Issue: Metabolism, Health and Disease
07 May 2019 article
This is a regular column to introduce our members. In this issue, we’re pleased to introduce Gerard Sheehan.
Where are you currently based?
I am currently based in the Medical Mycology laboratory in the Department of Biology at Maynooth University in Ireland.
What is your area of specialism?
Host–fungal pathogen interactions and fungal virulence.
And more specifically?
I am interested in the interplay between fungal pathogens such as Aspergillus fumigatus and Candida albicans and how they (1) infect their host and (2) respond to the host immune response. I mostly focus on the humoral response and I utilise insect larvae such as Galleria mellonella to model infection processes in vivo.
Tell us about your education to date
I studied for my BSc in Biomedical Science at Maynooth University and this provided me with an excellent background in microbiology and immunology. I am now in the final year of my PhD and I have loved the whole experience, from designing, performing and analysing experiments, to presenting my work at national and international conferences. I have previously worked on projects ranging from studying the factors affecting biofilm formation in beer lines, to blocking antibiotic resistance in multi-drug resistant (MDR) bacteria.
Where did your interest in microbiology come from?
During my undergraduate degree, our course co-ordinator at the time (now PhD supervisor; Professor Kevin Kavanagh) lectured our class in microbiology. I approached him mid-way through my second year asking about the possibility of getting some lab experience during the summer months. He offered me the opportunity to work in his laboratory and I worked with postgrads on a variety of microbiology projects. I greatly valued this experience and it increased my desire to puruse a career in microbiology. Following on from this I applied for and received a Harry Smith Vacation Studentship from the Microbiology Society to work on an independent project to characterise diseases of honey bees in Ireland. With my time in the laboratory came confidence in my ability and also a love for all things microbiological!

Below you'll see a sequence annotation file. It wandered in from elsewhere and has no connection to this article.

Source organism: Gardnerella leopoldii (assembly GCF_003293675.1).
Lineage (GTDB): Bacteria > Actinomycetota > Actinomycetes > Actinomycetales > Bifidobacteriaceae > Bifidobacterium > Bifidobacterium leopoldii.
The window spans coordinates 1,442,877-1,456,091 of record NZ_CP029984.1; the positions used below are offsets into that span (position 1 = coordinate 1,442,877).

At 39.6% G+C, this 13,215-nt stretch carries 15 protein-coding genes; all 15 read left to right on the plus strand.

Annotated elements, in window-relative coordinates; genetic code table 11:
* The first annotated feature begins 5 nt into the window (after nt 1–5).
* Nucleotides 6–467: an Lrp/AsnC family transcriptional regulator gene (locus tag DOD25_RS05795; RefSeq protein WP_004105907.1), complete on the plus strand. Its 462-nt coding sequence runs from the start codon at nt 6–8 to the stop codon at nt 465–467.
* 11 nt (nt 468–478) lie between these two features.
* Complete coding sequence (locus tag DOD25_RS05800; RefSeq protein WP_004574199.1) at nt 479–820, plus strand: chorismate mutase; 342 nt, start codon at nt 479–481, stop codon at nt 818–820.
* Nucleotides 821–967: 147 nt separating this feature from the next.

What are the professional challenges that present themselves, and how do you try to overcome them?
Working in academia certainly has its advantages, but it’s the drawbacks which are the problem. Job security, difficulty of securing funding, lack of tenured positions, the academia/industry divide. Maybe these will improve in years to come…but the glass is half full and I love working in a laboratory; on a project which needs answers; the idea of being your own ‘boss’ and teaching in tertiary-level education. Making a difference not only in your field of expertise, but also to society, is really appealing to me
What is the best part about ‘doing science’?
I think it’s the variety. Nothing is ever the same and everything is fresh. I love working on a project and getting really involved. However, it’s a great feeling to finish it and move on to another exciting project.
Who is your role model?
I have been inspired by my lecturers at university and by their dedication to teaching and research. In particular, I have been highly impressed by their ability to inspire undergraduate students and to foster their careers.
What do you do to relax?
Outdoorsy stuff: I like hiking and also play basketball at a high level in Ireland. These things don’t sound very relaxing but they are good to clear your head and get away from the lab. To really chill out, I like a good TV series and a cuppa tea.
What one record and luxury item would you take to a desert island?
I would either bring a Coldplay greatest hits album, or preferably I would be cheeky and bring my Spotify account. For my luxury item I would have to bring a jar of Nutella!
Tell us one thing that your work colleagues won’t know about you.
I am lucky that we have a very close-knit community of postgrads in Maynooth and I am extremely close with everyone in the lab, so they know me too well. One thing they won’t know about me is I was, at one stage in my early life, an award-winning artist.
If you weren’t a scientist, what would you be?
This is a tough question, as all my college choices involved biology (e.g. biology and PE teaching) but if I had to stray from science it would probably be something practical like an electrician.
If you would like to be featured in this section or know someone who may, contact Paul Easton, Head of Membership Services, at firstname.lastname@example.org.